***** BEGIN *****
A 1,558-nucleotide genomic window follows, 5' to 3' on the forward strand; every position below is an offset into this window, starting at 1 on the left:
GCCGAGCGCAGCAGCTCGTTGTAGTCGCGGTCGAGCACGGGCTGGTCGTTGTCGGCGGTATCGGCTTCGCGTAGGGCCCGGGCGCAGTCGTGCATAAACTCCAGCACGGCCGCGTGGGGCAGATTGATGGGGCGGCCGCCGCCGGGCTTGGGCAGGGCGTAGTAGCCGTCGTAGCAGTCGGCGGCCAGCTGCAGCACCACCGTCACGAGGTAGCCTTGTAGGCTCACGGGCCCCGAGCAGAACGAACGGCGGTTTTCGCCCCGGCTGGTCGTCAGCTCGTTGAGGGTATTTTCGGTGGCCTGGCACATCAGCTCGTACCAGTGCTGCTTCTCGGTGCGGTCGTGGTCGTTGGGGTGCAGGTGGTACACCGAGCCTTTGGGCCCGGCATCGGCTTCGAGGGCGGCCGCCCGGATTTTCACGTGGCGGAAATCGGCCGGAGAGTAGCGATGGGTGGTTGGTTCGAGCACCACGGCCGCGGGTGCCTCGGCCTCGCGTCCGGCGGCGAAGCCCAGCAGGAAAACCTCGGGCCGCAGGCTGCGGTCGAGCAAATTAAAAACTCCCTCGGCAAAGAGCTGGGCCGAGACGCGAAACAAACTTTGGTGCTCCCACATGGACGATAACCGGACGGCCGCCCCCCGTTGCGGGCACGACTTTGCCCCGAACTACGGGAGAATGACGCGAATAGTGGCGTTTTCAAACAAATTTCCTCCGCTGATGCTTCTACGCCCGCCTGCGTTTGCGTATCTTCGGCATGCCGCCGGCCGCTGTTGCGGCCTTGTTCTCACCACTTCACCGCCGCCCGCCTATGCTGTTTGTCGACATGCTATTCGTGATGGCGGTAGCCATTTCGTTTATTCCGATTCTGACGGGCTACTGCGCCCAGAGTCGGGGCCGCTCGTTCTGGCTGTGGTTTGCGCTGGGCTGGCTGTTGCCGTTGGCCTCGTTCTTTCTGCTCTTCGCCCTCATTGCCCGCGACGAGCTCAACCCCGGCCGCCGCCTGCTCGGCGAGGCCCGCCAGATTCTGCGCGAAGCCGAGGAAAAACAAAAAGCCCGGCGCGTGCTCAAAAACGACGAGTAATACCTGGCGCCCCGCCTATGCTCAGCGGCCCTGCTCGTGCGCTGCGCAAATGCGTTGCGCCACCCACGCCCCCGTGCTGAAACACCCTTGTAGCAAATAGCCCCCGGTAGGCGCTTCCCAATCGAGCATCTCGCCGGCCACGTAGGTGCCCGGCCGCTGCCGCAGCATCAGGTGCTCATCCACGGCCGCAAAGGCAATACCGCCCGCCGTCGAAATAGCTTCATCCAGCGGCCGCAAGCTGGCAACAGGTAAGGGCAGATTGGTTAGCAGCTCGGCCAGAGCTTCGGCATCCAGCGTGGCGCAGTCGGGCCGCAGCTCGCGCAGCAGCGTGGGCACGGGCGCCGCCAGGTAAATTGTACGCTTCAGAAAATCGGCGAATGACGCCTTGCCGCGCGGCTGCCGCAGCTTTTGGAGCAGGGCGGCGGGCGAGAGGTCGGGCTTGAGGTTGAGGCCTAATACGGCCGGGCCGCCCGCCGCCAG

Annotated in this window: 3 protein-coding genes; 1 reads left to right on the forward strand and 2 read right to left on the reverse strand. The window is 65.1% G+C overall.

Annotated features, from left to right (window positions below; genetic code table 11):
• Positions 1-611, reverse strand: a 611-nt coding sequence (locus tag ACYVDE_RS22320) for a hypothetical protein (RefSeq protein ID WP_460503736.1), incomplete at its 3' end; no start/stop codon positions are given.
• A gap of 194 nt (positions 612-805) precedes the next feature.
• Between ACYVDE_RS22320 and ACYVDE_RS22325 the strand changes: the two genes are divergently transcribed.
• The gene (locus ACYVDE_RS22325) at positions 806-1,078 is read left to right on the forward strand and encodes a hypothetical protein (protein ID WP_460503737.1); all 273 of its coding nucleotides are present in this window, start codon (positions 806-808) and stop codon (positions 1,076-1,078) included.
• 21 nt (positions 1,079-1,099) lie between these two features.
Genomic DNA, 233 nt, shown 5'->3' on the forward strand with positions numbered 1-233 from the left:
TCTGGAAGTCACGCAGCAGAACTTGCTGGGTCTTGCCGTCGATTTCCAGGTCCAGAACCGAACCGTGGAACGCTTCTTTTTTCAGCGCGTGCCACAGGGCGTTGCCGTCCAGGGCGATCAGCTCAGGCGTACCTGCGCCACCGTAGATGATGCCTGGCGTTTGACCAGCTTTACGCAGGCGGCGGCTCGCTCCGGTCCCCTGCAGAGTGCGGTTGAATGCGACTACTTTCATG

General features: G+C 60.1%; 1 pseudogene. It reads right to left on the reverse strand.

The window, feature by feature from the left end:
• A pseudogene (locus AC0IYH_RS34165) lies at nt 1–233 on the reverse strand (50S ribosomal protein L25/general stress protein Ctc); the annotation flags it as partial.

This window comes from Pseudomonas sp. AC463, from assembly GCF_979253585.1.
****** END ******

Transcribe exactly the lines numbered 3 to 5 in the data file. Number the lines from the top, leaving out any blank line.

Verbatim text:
Annotated in this window: 3 protein-coding genes; 1 reads left to right on the forward strand and 2 read right to left on the reverse strand. The window is 65.1% G+C overall.

Annotated features, from left to right (window positions below; genetic code table 11):
• Positions 1-611, reverse strand: a 611-nt coding sequence (locus tag ACYVDE_RS22320) for a hypothetical protein (RefSeq protein ID WP_460503736.1), incomplete at its 3' end; no start/stop codon positions are given.